Wednesday, June 24, 2009

Robert Plant, famous singer from Led Zeppelin

Today's Headline in the Cambrian News:

Rock Legend Campaigns against Windfarm Plans.

We didn't mention this earlier, when reporting on the walk, to respect his privacy, but as it is now headline news in the local Press, we can report that Robert Plant, the famous singer from Rock Band Led Zeppelin, like Wyck Lohman, lives in the Artists Valley.
There was a public exhibition held by the developers , and it was reported in the Cambrian News that he attended the meeting and joined protesters in opposing the plans which they say "will devastate the landscape and have no significant effect on climate change or carbon emissions."
There is a good article about the protest at Nant-y-Moch in the Cambrian News today. In it, Ann West, Chairman of the Cambrian Mountains Society, said "We are very pleased to have people like that on board, and it is very important in getting us noticed on a larger scale. The protest was all about getting our voices heard and to show what a vast area will be destroyed by this wind farm as well as to make people aware of the importance of preserving our countryside."

At the moment we haven't found the article online, but here is a link to the Cambrian News.


Parfymista said...

Here is a scan of the article:

Unknown said...

Friends I want share with you some A dialogue is a conversation. Writing is a conversation between the writer and the reader. In our case, between the poet and the poetry readers. If you’re publishing your work, don’t pretend you don’t care what other people think of it if they don't seem to understand or like it. Of course you do! You're not going to please everybody all the time, so don't worry about the odd negative comment, but if people aren't responding as you'd like them to, try to see it as an opportunity. Take feedback on board, rewrite and perhaps even send a message to ask someone who has commented to comment again on your latest draft. One of the mistakes it's easy to make is writing about something with implications that seem obvious to you, but are not contained in the poem itself and so are unclear to someone who doesn't know you. Imagine reading it as someone who has no idea whether you’re old or young, male or female, American or Australian, a pupil or a teacher… is it as obvious now? If you want the dialogue you are having with unknown readers to improve, you have to learn to read your own poems from a stranger’s perspective. That is one of the most useful skills in improving your poetry. You can try it with something you’ve written now. Go through line by line from the beginning and try to write down what a stranger would interpret from what you’ve said. The picture will build up through the poem, but it may be that you can identify a place where you’ve assumed they will understand something that is obvious to you, but wouldn’t make sense without some piece of knowledge that you have about your life which is separate from the poem.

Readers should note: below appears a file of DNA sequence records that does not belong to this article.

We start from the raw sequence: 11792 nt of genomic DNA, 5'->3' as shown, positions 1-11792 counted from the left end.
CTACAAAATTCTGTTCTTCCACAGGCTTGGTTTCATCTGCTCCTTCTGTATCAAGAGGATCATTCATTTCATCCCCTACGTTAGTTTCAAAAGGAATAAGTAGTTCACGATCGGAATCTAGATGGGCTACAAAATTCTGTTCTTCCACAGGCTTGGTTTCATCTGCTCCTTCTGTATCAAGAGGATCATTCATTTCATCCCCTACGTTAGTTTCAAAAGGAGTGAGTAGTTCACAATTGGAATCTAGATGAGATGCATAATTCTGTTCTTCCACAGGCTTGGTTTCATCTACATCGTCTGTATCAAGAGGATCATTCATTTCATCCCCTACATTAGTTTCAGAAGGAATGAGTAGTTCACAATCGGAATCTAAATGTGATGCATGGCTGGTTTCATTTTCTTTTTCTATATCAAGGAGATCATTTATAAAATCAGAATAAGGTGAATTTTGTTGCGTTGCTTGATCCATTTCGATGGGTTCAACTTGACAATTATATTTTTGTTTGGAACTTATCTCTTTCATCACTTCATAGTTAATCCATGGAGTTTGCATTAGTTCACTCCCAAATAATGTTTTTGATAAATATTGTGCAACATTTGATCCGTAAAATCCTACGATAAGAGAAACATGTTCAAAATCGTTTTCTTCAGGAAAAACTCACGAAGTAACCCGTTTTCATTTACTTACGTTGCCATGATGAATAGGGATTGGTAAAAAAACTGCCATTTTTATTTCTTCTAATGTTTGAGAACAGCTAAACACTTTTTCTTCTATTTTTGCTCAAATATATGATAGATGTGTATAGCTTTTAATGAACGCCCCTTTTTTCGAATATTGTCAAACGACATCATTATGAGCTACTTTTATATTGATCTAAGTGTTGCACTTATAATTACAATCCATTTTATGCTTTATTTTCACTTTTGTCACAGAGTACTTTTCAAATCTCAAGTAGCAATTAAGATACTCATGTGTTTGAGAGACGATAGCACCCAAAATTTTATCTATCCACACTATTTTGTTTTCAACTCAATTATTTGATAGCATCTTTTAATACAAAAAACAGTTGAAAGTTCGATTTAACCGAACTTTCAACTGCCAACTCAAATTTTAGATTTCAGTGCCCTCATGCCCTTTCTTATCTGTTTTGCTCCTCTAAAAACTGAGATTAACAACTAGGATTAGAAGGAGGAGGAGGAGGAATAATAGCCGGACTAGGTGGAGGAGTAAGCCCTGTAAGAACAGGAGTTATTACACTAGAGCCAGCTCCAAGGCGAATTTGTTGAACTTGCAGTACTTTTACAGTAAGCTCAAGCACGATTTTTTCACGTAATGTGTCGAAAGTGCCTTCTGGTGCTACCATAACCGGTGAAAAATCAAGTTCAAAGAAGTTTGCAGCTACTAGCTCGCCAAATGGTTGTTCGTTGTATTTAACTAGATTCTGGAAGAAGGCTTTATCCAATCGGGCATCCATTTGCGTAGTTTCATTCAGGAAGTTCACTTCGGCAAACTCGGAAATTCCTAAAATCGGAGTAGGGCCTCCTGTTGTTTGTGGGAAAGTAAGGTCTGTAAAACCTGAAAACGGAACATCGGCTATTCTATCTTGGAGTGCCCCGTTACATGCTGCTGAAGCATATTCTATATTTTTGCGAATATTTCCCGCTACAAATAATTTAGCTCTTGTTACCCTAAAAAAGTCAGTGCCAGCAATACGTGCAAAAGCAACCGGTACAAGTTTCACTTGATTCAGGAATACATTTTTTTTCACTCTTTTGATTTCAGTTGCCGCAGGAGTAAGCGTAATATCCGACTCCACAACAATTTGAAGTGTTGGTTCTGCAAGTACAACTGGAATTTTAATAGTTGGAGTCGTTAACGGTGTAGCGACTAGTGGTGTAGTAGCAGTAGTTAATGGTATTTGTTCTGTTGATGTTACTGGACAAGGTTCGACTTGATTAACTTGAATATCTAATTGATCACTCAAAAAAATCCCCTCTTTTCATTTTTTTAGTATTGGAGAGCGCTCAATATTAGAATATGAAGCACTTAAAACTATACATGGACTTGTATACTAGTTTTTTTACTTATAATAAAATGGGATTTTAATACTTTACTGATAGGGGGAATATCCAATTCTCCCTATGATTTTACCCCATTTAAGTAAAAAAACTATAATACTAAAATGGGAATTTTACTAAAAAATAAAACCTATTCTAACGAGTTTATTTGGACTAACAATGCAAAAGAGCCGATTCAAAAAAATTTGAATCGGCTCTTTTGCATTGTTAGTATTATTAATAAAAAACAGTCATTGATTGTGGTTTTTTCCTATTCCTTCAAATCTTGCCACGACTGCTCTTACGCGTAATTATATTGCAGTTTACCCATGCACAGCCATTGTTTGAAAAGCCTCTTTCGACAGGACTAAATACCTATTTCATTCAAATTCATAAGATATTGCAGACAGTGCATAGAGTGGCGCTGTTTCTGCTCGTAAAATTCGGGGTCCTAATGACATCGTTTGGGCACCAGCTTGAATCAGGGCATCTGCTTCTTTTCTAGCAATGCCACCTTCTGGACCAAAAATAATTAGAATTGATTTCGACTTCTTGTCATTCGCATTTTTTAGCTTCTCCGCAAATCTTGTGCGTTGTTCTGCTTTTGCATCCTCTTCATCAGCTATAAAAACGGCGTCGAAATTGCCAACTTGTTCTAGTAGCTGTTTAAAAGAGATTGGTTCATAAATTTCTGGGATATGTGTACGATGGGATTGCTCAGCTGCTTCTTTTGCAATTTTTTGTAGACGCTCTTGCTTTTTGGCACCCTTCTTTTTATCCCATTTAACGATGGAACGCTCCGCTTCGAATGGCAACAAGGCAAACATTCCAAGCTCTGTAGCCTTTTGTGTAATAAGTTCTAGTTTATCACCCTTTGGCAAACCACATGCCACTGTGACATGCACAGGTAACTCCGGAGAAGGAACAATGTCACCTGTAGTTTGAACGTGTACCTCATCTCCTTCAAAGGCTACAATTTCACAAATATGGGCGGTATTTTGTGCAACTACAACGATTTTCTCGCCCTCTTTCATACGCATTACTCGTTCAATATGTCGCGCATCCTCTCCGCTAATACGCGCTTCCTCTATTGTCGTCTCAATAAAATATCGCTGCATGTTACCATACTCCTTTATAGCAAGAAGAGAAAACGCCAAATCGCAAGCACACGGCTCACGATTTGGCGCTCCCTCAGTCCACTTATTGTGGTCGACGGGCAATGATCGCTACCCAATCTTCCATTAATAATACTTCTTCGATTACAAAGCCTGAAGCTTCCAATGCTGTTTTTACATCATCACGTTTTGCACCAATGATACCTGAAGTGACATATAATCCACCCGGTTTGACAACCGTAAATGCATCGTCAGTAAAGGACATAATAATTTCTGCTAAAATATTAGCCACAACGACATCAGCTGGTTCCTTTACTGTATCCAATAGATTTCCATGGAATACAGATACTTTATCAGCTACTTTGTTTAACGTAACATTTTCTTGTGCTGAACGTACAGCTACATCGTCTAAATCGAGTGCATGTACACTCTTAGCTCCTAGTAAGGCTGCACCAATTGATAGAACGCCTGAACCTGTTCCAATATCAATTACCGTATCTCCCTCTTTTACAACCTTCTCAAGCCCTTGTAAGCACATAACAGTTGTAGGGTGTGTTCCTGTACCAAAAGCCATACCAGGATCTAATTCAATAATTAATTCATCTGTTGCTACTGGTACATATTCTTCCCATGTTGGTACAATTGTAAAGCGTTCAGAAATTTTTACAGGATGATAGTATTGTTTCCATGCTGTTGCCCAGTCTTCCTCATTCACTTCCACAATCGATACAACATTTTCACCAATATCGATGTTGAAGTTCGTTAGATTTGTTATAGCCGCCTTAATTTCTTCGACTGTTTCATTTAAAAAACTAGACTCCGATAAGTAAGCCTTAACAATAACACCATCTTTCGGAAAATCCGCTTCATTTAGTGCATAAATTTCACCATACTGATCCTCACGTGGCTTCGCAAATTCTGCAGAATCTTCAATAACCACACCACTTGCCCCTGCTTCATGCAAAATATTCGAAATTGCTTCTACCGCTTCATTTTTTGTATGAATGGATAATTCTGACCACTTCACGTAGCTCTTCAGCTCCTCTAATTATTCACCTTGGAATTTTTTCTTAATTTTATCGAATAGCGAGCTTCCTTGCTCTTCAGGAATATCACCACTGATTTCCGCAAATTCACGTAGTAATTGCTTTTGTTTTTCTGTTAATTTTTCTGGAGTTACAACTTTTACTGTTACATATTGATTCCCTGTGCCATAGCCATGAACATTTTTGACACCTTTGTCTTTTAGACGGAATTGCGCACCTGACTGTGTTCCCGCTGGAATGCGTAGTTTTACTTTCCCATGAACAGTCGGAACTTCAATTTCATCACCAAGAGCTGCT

promote your poetry